Timing diagram 301 includes a segment 341 representing the change in the value maintained in frequency offset register 278 as digital phase lock loop circuit 270 attempts to compensate for an error caused by a severe noise event. As shown, during segment 341, phase error signal 292 changes dramatically due to the introduced noise and the value in frequency offset register 278 changes quickly in an effort to compensate for the error indicated by phase error signal 292. The value may increase and/or decrease rather dramatically. At some point, the noise event resolves as represented by a segment 351, and the value maintained in frequency offset register 278 begins to adjust to compensate for a now accurate error represented by phase error signal 292. Ultimately, the value maintained in frequency offset register 278 adjusts during a segment 361 to achieve the lock condition and adjusts approximately to constant offset value 381 represented by a segment 371. A recovery time 391 represents a period of time from which a loss of lock condition occurs until a lock condition is reestablished.

Turning to FIG. 3 c, operation of timing recovery circuit 200 where an intervening noise event occurs is depicted as a timing diagram 303. As shown, timing diagram 303 shows the operation of timing recovery circuit 200 where frequency limit circuit 280 is used to limit any effect of an intervening noise event on digital phase lock loop circuit 270. In particular, timing diagram 303 shows the value maintained in frequency offset register 278 as digital phase lock loop circuit 270 moves from an unlocked condition represented by a segment 313 through a transitional phase represented by a segment 323 over which time a lock is established. During the unlocked period represented by segment 313, the timing recovered by timing recovery circuit 200 is inaccurate resulting in the sampling of input signal 202 at less than ideal times. Over time, the magnitude of phase error signal 292 decreases as the sampling period approaches a more ideal time. As phase error signal 292 decreases, the rate of change in segment 313 and segment 323 begins to decrease. Ultimately, the value maintained in frequency offset register 278 becomes stable as the sampling period governed by timing recovery circuit 200 more closely reflects ideal sample times. This condition is a lock condition represented by a segment 333. In this locked condition, the timing recovered by timing recovery circuit 200 is sufficiently accurate to cause sampling of input signal 202 to occur at approximately ideal times. This lock condition with a substantially constant value 383 in frequency offset register 278 is maintained until an intervening event such as noise occurs.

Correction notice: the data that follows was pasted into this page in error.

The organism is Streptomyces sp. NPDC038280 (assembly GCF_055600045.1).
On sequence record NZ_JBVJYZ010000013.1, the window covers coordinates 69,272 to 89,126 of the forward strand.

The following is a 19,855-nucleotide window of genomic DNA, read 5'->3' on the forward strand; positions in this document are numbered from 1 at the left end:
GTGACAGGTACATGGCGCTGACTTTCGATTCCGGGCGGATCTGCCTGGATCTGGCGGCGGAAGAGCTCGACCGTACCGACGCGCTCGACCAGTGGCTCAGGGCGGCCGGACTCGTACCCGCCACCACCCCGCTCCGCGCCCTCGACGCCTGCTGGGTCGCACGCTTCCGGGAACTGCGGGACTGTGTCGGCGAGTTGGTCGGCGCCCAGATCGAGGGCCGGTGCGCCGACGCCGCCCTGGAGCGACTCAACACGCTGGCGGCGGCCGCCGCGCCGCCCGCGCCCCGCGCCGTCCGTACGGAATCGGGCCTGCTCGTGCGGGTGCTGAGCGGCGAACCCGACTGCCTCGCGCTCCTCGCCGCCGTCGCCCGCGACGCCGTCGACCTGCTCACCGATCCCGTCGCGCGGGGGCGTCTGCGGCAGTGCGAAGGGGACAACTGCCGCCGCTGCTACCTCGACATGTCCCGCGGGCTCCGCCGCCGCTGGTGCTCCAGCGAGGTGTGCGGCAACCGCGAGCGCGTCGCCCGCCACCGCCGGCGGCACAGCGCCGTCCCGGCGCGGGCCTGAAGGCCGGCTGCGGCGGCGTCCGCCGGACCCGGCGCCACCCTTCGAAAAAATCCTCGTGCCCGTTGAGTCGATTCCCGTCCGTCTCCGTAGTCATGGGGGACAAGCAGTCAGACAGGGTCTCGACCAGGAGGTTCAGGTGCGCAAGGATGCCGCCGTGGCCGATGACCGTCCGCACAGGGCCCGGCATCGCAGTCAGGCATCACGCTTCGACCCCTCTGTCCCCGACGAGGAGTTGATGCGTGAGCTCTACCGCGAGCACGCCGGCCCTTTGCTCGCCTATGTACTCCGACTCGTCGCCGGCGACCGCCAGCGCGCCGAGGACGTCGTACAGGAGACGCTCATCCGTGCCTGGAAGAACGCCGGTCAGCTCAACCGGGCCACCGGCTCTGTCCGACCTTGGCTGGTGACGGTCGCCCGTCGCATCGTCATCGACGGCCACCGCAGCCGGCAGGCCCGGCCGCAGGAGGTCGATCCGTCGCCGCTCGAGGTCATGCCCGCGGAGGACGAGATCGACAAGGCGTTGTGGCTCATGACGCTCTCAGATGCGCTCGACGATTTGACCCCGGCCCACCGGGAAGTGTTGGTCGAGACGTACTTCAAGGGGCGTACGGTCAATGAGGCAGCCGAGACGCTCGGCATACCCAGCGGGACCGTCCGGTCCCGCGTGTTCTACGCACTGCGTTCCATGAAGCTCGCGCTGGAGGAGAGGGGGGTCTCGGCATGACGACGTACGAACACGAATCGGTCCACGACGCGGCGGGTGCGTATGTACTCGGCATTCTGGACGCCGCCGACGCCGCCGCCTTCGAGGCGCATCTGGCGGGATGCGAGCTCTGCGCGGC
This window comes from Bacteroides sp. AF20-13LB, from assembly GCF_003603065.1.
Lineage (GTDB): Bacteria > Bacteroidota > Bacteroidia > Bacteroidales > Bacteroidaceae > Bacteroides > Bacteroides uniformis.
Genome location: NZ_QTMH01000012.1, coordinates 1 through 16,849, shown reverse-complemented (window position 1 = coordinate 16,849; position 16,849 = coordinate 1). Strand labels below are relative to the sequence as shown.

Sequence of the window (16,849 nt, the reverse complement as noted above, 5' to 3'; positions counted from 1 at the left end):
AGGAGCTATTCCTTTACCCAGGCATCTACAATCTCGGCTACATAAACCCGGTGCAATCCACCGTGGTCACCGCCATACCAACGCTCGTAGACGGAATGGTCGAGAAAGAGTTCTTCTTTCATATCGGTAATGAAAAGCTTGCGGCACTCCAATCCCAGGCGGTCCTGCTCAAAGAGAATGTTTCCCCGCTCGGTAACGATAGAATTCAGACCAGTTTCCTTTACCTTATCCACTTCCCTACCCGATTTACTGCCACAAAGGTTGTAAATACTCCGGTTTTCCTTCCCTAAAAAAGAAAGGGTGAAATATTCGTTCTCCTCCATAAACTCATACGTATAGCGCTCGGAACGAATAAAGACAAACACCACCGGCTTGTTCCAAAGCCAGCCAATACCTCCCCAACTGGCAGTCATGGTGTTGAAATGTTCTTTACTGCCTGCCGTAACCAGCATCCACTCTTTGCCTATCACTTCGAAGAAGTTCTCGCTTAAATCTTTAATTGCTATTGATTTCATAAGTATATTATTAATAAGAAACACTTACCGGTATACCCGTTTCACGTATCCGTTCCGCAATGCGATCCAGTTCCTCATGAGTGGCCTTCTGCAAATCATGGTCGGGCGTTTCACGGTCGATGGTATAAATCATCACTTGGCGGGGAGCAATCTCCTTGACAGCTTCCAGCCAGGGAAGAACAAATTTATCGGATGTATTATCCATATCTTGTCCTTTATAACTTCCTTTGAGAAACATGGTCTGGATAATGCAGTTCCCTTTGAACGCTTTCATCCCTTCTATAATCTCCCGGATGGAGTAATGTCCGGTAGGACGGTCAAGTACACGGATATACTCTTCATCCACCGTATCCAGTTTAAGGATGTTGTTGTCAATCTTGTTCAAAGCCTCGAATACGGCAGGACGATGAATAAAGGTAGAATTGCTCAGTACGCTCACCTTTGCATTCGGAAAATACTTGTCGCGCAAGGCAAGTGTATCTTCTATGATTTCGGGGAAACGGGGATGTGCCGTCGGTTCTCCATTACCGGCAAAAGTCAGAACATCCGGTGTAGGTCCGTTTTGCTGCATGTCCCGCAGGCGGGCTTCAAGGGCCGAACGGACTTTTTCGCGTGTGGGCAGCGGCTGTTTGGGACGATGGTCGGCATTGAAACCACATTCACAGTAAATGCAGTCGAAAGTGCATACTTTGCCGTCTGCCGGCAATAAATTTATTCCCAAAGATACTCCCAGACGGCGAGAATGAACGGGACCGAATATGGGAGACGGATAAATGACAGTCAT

With constant value 383 established, a band represented by an upper limit 395 and a lower limit 399 may be established for the value that may be maintained in frequency offset register 278. Thus, when the same noise event occurs as was discussed in relation to timing diagram 301, a shorter recovery period from a loss of lock condition may be achieved. In particular, when the noise event occurs a change in phase error signal 292 is received by digital phase lock loop 270. This period is represented by a segment 343 where the value in frequency offset register 278 is modified to compensate for the change in phase error signal 292. Once the value in frequency offset register 278 hits lower limit 399 (or upper limit 395), it is not allowed to change any more. This period is represented by a segment 345. Once the magnitude of phase error signal 292 begins to correct due to the end of the noise event such that the value required to track phase error signal exceeds lower limit 399, the value in frequency offset register 278 begins to increase and decrease. This is represented by a segment 347 and a segment 353. As the deviation from constant value 383 is limited, a recovery time 393 required to overcome the loss of lock condition is reduced when compared with the unconstrained example of timing diagram 301. Ultimately, the value maintained in frequency offset register 278 adjusts during a segment 363 to achieve the lock condition and adjusts to approximately constant offset value 383 represented by a segment 373.